September 21, 2019
Imagine a workspace somewhere on a river island! You working on the laptop while basking in the sub-tropical winter sun on a carpet of soft grass, against the faint flapping sound of waves hitting the bank! With the concept of digital nomads taking a grip of the millennials across the globe, Dipmoina Dowarah made a smart move to establish Okegiga Homes on the world’s largest river island, Majuli, particularly targeting this new age group of world travellers.
A wanderlust himself, Dipmoina gave up his well-settled corporate career to build a resort at Majuli in order to cater to the globe trotters, backpackers, wanderers, and digital nomads.
“I have been the crazy guy in the family. When I decided to quit my job to fuel my passion and do a startup, they thought I was putting an axe on my own foot,” says the founder.
Derived from an African word, meaning ‘mountain’, Okegiga Homes was founded by Dipmoina Dowarah and Madhumita Devi on 26 November 2017. The idea of this one-of-a-kind resort had hit him while travelling to Majuli during one of his backpack expeditions. While camping there, Dipmoina fathomed a huge potential for setting up a permanent campsite there. Initially, he had booked a piece of land and set up 11 local-style camping tents fixed on bamboo platforms with hay root ceiling. Encouraged by the demand for a place that can meet the needs of the backpackers and digital nomads at Majuli, Dipmoina Dowarah purchased a new land by the Lohit river and established the resort.
Okegiga Homes is spread across a lush area of 5 Bighas with the river on one side and wood on the other. The accommodation facilities consist of the traditional Bamboo Cottage, Swiss Tents and Camping Tents fixed on bamboo platforms. Apart from budget-friendly accommodation for indefinite stay durations, the resort also offers ample of space for car and caravan parking and self-cooking facilities. Like Dipmoina says, “A lot of these globe trotters prefer putting up in their own caravan and cook their own food. We make the necessary arrangements for the same.”
Not just accommodation, the resort also meets the experiential needs of the guests to see around the island and get a first-hand experience of the tribal lifestyle. Besides, in the wake of a demand, Dipmoina connects the guests with suitable parties conducting adventure activities across Northeast India. The idea is to offer at-home services fused with pleasurable holiday experiences at affordable prices to fit the bill for backpackers and working nomads.
It’s rather surprising that the challenges threatening the startup in the initial days were less financial in nature and more social. Coming from Moran in the Dibrugarh district of Assam, Dipmoina was faced with the arduous task of winning people’s trust at Majuli. He was looked upon with paranoia during the initial days, whereas, setting up a business there made it pivotal to build local support. Unbridled by resistance, the startup founder persisted patiently until the friction subsided.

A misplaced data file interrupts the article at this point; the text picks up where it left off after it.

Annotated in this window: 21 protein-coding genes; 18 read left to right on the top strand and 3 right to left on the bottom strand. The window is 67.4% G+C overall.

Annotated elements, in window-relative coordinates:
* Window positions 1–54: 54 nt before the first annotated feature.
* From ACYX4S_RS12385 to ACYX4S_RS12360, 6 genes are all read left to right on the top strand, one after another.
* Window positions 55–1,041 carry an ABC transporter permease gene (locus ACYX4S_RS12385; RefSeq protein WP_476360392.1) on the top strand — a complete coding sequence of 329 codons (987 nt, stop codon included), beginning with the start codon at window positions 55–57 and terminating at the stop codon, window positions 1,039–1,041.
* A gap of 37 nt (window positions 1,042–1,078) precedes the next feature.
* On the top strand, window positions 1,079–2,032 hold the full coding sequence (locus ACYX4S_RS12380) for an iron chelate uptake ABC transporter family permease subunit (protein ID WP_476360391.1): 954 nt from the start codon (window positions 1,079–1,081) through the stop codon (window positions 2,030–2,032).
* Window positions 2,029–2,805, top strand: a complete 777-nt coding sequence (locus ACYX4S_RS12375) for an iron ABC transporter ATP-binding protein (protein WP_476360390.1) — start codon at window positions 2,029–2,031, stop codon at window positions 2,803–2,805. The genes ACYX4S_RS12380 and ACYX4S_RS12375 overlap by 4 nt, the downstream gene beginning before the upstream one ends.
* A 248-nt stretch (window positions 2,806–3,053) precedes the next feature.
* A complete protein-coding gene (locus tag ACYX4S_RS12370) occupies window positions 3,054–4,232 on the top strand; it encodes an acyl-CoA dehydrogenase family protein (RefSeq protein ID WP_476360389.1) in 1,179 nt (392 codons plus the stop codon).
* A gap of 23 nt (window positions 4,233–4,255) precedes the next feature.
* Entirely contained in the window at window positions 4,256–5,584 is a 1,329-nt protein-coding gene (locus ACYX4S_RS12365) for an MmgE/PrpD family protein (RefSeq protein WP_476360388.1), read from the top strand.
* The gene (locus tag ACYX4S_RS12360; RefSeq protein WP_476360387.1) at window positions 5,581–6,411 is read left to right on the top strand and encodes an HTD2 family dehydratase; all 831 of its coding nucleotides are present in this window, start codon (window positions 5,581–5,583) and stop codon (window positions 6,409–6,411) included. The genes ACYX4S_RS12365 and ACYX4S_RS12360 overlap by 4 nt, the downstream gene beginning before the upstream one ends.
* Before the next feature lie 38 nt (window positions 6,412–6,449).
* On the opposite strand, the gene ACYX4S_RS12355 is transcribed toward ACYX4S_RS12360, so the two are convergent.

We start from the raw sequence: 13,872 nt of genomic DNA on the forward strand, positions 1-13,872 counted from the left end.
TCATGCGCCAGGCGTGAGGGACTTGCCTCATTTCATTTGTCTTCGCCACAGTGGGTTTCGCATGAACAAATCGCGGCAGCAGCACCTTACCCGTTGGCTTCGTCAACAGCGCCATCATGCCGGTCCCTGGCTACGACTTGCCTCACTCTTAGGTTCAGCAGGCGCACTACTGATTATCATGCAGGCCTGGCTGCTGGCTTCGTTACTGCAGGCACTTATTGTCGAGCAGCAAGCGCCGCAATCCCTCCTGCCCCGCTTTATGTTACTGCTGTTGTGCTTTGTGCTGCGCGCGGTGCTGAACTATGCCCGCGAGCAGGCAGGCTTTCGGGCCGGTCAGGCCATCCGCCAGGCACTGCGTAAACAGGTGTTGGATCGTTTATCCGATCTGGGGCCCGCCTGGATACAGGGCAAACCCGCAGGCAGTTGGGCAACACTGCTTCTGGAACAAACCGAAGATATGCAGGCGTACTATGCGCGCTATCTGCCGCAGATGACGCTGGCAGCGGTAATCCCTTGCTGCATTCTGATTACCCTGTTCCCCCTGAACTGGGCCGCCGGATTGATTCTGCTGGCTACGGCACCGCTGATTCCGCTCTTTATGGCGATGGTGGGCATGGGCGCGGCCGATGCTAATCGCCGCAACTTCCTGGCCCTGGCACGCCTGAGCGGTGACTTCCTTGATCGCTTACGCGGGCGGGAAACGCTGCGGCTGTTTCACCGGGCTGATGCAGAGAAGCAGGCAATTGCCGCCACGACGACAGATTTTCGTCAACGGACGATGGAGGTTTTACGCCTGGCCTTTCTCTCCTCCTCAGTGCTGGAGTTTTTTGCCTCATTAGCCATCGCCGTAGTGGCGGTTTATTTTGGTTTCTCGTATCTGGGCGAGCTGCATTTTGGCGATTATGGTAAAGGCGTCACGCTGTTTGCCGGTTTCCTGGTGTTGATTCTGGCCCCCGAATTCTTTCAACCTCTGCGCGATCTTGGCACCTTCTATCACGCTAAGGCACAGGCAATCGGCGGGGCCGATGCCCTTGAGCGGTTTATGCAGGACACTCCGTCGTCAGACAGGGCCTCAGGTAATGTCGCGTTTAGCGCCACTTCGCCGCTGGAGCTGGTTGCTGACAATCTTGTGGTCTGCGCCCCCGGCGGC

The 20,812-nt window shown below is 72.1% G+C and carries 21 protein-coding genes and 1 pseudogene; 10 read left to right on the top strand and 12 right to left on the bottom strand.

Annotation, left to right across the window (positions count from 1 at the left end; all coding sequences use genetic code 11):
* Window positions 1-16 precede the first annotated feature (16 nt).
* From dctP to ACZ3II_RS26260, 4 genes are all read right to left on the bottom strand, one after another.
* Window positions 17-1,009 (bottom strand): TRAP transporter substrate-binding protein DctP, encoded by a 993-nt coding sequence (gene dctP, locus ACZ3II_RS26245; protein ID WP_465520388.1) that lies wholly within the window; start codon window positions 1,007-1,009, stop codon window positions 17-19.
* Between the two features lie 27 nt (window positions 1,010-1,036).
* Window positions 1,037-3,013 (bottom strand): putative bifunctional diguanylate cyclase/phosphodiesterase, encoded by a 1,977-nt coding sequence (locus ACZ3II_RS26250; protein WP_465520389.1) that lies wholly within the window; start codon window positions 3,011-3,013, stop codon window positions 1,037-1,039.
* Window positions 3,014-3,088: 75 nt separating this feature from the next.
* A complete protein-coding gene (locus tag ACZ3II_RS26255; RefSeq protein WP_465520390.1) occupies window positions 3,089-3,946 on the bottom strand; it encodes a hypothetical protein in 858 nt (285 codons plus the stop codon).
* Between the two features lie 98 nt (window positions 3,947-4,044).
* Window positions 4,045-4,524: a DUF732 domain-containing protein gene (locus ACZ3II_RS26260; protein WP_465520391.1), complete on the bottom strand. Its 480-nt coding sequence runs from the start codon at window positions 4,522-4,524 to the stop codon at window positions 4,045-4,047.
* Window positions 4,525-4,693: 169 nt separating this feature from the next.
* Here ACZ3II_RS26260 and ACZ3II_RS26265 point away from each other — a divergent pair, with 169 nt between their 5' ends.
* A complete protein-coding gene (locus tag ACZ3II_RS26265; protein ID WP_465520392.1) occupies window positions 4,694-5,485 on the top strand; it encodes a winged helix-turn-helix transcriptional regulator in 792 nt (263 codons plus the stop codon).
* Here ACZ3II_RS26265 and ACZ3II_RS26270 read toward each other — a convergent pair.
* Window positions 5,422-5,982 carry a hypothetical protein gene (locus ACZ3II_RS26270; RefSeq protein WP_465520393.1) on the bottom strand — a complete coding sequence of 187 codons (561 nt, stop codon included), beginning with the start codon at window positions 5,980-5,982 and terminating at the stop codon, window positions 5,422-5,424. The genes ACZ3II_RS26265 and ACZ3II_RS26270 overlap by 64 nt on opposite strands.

“Sometimes, it’s better not to respond. I believe no problem can persist for a long time. Rather than trying to convince people with dialogues, I kept doing my work. And today, I am very much a part of the locality,” the founder elucidates. Perhaps, that’s a quintessential startup attitude to persist through the daunting times of inception and create a fertile ground for business through smart work.
The startup has had 2 operational seasons so far, drawing domestic tourists as well as foreign travellers from the US, UK, Spain, France, Italy, Slovenia, Netherlands, Israel, Japan and Australia, among others.
From an impact perspective, Okegiga Homes has managed to create job opportunities for the local residents, making room for permanent and seasonal employment for both the educated and skilled workforce. The engagement of the daily wage earners is almost constant at the resort. Besides, the startup is making major impact in terms of drawing global attention to the cultural seat of Assam, Majuli, thus creating a conspicuous buzz about the rich Assamese heritage and culture among the foreign as well as domestic tourists. Dipmoina summarises the experience of the travellers in one sentence: Once at Majuli, one can never forget it.
Having said that, the challenges aren’t over yet. Ironically, Okegiga Homes’ biggest USP, the location, also poses as a major constraint. Majuli is a traveller’s paradise from autumn through the winters. Demand is at its peak from October to March, thus generating decent monthly revenue (figures held back on request) during the operational season. But given that flood is a serious issue on the river island, tourist footfall in the summers and the rainy seasons is almost next to nil. Naturally, Okegiga Homes is restricted to seasonal operations. Although Dipmoina utilizes the 6-month off-season to travel extensively doing market research and spending time on R&D, pursuing the trend threatens to kill his business. He admits the need to chalk out a 12-month model.
“Though I have managed to recover the cost of building this property with the 6-month model, I do understand the threat on sustenance if I do not convert it into a scalable model,” he admits.
A proud Assamese taking delight in hosting such one-of-a-kind resort on the world’s largest river island, Dipmoina’s ultimate vision is global expansion and to establish similar resorts in major island nations like Sri Lanka and Indonesia. But as of now, he is contemplating establishing similar resorts in summer destinations like Meghalaya, Sikkim, Himachal Pradesh, and Uttarakhand in order to convert into a 12-month model. And that would require the bootstrapping startup to raise funds.
Assam Startup – The Nest is currently engaged in helping the startup work on the business model to make it more scalable that would consequently make it more investment-ready.
By: Satarupa Mishra